New regulations on dams aim to protect NZ from ‘potentially catastrophic impacts’

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New safety regulations on dams, setting limits on how high they can be and how much water they can hold, are coming in.

Aerials and stills of the Upper Mangatangi Dam at 44% of capacity


The regulations set up a regime for inspecting and maintaining at least 1500 dams.

Ministry of Business, Innovation and Employment (MBIE) announced today that Cabinet had approved policy decisions for the development of the new safety regulations.

“Dams are an essential part of our infrastructure – for water supply, power generation, irrigation, mining and storm water management. Cabinet’s decision today recognises the importance of ensuring this part of our infrastructure remains robust, safe and well cared for,” MBIE’s Building Policy Manager Amy Moorhead said.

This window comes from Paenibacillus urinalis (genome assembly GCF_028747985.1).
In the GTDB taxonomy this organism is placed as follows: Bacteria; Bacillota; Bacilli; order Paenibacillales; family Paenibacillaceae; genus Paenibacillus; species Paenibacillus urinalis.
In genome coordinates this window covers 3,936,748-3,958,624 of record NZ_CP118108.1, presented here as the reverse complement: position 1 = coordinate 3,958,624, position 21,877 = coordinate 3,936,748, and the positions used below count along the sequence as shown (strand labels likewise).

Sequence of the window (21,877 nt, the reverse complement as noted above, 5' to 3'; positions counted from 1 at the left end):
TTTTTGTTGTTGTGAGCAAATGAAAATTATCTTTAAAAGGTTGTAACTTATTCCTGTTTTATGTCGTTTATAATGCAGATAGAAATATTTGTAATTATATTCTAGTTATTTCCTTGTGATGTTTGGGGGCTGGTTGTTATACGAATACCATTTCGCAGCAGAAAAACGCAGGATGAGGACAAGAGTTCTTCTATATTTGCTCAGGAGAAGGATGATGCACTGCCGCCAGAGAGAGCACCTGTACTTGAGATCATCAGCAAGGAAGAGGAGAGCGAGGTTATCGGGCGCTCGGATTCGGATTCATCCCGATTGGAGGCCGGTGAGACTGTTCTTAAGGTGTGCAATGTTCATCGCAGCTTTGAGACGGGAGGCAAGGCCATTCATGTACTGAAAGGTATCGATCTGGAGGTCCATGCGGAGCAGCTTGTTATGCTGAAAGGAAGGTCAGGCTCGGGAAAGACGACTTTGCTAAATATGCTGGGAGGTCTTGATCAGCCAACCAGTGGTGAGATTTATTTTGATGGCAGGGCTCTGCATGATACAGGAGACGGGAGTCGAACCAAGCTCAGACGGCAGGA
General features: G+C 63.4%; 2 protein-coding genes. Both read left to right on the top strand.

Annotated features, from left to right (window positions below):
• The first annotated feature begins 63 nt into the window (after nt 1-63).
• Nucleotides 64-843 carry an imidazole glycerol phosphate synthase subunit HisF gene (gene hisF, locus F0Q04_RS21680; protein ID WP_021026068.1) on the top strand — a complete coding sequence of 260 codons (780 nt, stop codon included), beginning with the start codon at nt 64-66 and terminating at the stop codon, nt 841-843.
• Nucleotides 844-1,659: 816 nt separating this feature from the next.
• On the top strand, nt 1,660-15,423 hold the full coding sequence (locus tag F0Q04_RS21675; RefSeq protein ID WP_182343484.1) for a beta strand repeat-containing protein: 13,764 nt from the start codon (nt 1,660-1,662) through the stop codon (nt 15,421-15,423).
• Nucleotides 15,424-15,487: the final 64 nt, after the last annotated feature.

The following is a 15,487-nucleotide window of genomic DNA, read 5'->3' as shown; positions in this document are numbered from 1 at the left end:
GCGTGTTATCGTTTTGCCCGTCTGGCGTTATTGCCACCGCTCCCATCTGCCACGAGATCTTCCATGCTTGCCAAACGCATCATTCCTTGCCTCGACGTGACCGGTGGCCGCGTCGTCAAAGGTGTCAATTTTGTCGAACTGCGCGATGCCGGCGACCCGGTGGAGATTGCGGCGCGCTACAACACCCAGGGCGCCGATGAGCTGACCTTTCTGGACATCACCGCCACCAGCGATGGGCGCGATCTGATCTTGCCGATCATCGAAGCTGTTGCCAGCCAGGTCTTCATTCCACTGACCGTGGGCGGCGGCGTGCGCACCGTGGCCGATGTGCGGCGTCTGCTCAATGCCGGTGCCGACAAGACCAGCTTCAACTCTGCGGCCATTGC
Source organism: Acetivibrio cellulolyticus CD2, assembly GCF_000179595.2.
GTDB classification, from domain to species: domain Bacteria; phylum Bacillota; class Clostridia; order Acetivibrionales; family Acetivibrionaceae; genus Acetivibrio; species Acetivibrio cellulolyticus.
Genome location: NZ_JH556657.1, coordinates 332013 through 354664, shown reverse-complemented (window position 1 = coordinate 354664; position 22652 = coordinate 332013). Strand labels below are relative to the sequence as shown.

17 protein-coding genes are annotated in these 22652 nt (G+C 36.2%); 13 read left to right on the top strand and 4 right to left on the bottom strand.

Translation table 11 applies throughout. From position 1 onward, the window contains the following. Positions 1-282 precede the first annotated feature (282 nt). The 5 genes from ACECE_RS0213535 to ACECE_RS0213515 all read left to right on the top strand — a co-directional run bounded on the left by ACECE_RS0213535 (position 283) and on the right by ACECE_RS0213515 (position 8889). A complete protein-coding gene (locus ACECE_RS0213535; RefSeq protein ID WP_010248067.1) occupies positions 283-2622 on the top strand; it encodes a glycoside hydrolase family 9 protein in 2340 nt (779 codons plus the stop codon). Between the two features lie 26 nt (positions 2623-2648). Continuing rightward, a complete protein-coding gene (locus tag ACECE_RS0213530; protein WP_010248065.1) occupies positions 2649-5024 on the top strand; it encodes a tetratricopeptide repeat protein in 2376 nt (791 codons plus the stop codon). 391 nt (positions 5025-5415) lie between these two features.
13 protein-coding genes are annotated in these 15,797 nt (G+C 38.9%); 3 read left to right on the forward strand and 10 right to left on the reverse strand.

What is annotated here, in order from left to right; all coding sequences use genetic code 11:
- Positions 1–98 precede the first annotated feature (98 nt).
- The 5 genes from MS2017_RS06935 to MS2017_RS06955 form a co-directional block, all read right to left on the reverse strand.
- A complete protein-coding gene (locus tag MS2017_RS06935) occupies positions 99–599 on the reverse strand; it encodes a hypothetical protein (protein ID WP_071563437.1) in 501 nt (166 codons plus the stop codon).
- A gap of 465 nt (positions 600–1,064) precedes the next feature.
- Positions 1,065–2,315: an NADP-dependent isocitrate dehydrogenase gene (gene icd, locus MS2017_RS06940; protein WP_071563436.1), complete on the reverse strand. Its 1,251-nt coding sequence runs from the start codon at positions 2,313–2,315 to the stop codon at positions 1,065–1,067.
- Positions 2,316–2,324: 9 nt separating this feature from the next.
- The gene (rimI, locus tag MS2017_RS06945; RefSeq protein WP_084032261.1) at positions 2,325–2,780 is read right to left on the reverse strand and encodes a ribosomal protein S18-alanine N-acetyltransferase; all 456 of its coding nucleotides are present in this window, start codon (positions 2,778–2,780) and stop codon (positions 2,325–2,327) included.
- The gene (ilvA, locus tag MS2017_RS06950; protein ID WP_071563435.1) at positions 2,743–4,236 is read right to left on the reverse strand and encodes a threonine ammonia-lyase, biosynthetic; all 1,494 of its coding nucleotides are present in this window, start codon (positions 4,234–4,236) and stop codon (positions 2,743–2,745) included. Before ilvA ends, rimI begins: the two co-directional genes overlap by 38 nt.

While the Building Act regulates construction of dams, and they are required to have building consent, there is no regulatory requirements to ensure they are maintained and inspected after being built, Moorhead said.

“The policy decisions agreed to pave the way for new regulations that will provide an approach to dam safety that will protect New Zealand from the potentially catastrophic impacts dam failures can have on communities, cultural sites, critical infrastructure and the natural environment.”

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The new regulations will impose new height and volume thresholds, and establish a system to assess a dam’s potential impact to fail, and the effect that would have on people, property and the environment.

Low risk structures such as small, low dams, and stock drinking ponds are exempt.

Moorhead said the regulations will be based on internationally reviewed guidelines written by the New Zealand Society on Large Dams.

There will be a two-year implementation period.


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